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Software tool breathes life into post-COVID office airflow

As offices nationwide spring back to life, interior space designers and architects will soon have an easy-to-use planning tool to put indoor workplace furniture, staff and partitions – quite literally – in their proper place.

The Cornell Environmental Systems Lab in the College of Architecture, Art and Planning will introduce a new indoor module for their existing Eddy3D software, a professional-level airflow and microclimate simulator that can help improve ventilation.

The new indoor module for Cornell’s Eddy3D software, which shows airflow in various indoor configurations, will be available July 30.

The tool will be released this summer, while the research supporting it will be presented at the International Building Performance Association conference this September in Belgium.

The research stemmed from the realization of Zoe De Simone, B.Arch ’22, a Hunter R. Rawlings III Cornell Presidential Research Scholar and researcher in the Environmental Systems Lab; doctoral student Patrick Kastner; and Timur Dogan, assistant professor in the Department of Architecture, who directs the lab –  that little information existed on virus transmission in indoor space and restaurants – and that indoor air quality and particle movement had been underexplored.

“The new indoor module for Eddy3D will show you how to configure furniture and desks, proper positioning of partitioned walls and how to maximize predictive ventilation to facilitate moving fresh air and impede airborne pathogens,” Dogan said.

Based on computational fluid dynamics, the tool features a simple user interface, a validated simulation engine and streamlined simulation setup for a fast analysis. It shows the eddies of air flow and can indicate regions in rooms where air is stagnant and pathogens begin to concentrate. The software can run on Windows, Rhinoceros and Grasshopper platforms – common in the architectural world.

The lab’s research show that furniture – and people – have a large influence on virus diffusion throughout the floor plan. Plastic partitions can block the virus diffusion, but direct air allows a higher virus dissipation rate.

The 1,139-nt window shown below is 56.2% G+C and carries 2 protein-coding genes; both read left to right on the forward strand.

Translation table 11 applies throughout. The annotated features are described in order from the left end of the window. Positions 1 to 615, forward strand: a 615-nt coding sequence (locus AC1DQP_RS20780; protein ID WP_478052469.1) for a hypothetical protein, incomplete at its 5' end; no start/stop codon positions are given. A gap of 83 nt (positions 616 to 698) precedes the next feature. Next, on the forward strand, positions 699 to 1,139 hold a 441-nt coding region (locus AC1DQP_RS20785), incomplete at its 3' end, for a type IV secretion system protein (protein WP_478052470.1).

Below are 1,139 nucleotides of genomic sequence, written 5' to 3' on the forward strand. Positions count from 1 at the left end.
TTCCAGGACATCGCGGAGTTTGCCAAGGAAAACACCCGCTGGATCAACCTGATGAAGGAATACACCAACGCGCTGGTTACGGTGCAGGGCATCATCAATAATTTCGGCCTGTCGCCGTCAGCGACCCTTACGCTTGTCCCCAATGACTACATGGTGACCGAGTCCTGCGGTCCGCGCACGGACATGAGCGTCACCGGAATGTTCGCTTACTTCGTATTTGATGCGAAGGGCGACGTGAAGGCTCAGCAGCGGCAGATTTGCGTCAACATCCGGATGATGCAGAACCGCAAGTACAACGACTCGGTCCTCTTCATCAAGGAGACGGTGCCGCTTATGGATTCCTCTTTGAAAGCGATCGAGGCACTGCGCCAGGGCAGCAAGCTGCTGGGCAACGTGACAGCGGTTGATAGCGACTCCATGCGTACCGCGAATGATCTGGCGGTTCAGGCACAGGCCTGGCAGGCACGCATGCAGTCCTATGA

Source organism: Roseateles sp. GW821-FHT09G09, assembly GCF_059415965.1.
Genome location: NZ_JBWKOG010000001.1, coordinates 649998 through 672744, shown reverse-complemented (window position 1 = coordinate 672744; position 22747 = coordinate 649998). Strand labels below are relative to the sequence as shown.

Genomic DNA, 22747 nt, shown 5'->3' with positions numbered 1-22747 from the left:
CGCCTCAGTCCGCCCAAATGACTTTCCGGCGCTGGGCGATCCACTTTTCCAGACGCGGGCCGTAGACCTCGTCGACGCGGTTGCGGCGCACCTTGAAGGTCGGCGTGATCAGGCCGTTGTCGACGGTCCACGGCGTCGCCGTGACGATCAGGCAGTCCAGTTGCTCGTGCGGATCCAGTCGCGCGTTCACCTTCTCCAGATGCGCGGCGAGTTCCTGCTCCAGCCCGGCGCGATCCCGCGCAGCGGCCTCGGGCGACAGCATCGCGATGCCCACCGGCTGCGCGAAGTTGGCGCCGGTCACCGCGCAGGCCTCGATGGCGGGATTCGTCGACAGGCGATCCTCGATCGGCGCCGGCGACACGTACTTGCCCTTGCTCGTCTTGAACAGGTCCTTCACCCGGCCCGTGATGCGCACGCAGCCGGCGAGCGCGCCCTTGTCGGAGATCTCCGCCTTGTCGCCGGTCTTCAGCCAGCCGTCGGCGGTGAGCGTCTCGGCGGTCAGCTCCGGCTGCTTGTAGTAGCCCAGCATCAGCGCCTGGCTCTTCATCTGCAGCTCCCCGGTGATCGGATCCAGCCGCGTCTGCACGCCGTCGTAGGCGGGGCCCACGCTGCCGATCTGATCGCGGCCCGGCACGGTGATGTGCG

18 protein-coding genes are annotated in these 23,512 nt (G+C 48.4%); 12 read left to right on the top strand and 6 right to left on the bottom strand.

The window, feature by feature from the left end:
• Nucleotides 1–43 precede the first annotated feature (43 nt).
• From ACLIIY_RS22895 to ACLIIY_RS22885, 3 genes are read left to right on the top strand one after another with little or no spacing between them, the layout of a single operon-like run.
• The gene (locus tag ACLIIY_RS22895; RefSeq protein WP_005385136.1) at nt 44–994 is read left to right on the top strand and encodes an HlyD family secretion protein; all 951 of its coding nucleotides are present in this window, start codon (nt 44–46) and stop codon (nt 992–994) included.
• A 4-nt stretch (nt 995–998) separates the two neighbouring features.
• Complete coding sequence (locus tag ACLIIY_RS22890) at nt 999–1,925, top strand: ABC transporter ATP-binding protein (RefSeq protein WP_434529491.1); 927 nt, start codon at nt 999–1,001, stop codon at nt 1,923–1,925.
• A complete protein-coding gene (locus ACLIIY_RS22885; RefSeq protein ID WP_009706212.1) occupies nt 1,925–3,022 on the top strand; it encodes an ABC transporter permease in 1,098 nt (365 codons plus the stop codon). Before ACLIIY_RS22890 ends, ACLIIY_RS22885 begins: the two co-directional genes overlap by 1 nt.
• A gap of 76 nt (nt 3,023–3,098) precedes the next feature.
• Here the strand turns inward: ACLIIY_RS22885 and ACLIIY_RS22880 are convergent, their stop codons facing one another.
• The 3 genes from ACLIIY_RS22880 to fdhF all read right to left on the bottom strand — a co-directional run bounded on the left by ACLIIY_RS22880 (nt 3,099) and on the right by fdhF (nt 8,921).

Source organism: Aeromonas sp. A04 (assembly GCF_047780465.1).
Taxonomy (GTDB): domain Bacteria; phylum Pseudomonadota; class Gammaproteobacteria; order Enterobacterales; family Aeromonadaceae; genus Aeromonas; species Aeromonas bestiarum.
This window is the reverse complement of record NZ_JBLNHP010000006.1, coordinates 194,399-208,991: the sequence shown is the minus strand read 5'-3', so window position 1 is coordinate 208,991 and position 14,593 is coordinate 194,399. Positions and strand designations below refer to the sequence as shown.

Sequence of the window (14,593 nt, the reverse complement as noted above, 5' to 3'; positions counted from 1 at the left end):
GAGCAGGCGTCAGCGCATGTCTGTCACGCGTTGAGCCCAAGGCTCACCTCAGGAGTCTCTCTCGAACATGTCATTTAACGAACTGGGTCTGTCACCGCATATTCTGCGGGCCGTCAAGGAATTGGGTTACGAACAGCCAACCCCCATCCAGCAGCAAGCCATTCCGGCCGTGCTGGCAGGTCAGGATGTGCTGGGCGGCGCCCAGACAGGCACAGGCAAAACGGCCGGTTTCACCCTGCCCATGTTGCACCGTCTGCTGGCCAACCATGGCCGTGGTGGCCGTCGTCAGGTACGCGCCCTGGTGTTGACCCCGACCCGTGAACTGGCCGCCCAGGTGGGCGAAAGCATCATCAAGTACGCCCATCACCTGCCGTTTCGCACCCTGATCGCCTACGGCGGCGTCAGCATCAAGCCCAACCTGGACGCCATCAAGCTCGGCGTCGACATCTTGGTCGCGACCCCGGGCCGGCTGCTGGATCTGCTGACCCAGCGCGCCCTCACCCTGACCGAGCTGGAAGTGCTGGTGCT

“As a designer or an architect, it’s very difficult to develop an intuition for airflow,” Dogan said. “With this, you are getting a good synchronization of airflow everywhere, so that you’re not mixing or transporting bad air from one location to another, or from one desk to another.”

Without airflow knowledge, Dogan said that well-intentioned designs can sometimes reduce indoor fresh air. “If you put everyone into a space and add a partition wall, that may stop some contaminated air moving from one seat to another,” he said. “But it may make the indoor air quality problematic for the entire office.

“Here, we are taking intuition out of the equation,” Dogan said.

A preprint of the September research presentation work is available on ResearchGate. The presentation’s other is doctoral student Patrick Kastner, whose thesis is based on Eddy3D.

The paper and subsequent presentation in September adds to discourse on how interior design architecture may provide a direct and tangible effect on health.

“For me as an undergraduate student, I had the challenging opportunity to connect published medical field data with an architectural simulation –  acting as a mediator between disciplines,” De Simone said. “I got to work on the development of an actionable tool from early-stage ideation to product release. Safer spaces can be planned.”

Architects and designers are not necessarily experts in computational fluid dynamics, Dogan said. “The goal is to help professionals make decisions about workplace and classroom environments.”

“It’s crucial to understand viral spread in indoor spaces,” Kastner said. “This doesn’t have to be used exclusively for offices or classrooms – it can be used to model any indoor space.”

Said Kastner: “It’s our hope that decisions – with the help of the new module – are better than the results made without this instrumental information.”

In addition to the authors, Remy Mermelstein, B.Arch ’22, conducted component validation of Eddy3D and Khaled Hashad, a doctoral student in the Sibley School of Mechanical and Aerospace Engineering in the College of Engineering, consulted with the group on particle deposition.

The Cornell Atkinson Center for Sustainability funded the research.

Eddy3D – currently without the new module – is available now for free. The new module will be available July 30.

Media Contact

Gillian Smith